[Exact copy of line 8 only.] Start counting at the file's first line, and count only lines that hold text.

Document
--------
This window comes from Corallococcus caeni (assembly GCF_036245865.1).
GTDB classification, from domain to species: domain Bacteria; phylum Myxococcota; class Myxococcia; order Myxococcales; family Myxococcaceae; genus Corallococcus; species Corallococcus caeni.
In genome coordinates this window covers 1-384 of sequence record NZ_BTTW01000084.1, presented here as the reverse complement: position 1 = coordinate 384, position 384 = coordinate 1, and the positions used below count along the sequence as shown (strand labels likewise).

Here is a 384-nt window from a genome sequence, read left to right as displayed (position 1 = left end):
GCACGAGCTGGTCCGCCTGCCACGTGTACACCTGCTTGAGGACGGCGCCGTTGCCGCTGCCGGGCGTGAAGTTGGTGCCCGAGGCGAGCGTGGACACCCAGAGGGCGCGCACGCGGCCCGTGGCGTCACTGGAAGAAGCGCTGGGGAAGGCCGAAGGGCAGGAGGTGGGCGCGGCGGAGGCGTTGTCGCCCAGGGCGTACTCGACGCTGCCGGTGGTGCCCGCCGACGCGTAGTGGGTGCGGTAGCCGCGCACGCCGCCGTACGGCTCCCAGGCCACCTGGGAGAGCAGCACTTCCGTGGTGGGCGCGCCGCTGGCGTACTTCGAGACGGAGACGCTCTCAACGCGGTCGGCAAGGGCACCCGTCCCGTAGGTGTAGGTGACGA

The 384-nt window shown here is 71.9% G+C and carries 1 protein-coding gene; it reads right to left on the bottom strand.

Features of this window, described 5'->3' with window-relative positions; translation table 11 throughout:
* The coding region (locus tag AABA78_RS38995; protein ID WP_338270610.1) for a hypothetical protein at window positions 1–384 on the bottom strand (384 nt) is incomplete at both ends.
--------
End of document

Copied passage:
* The coding region (locus tag AABA78_RS38995; protein ID WP_338270610.1) for a hypothetical protein at window positions 1–384 on the bottom strand (384 nt) is incomplete at both ends.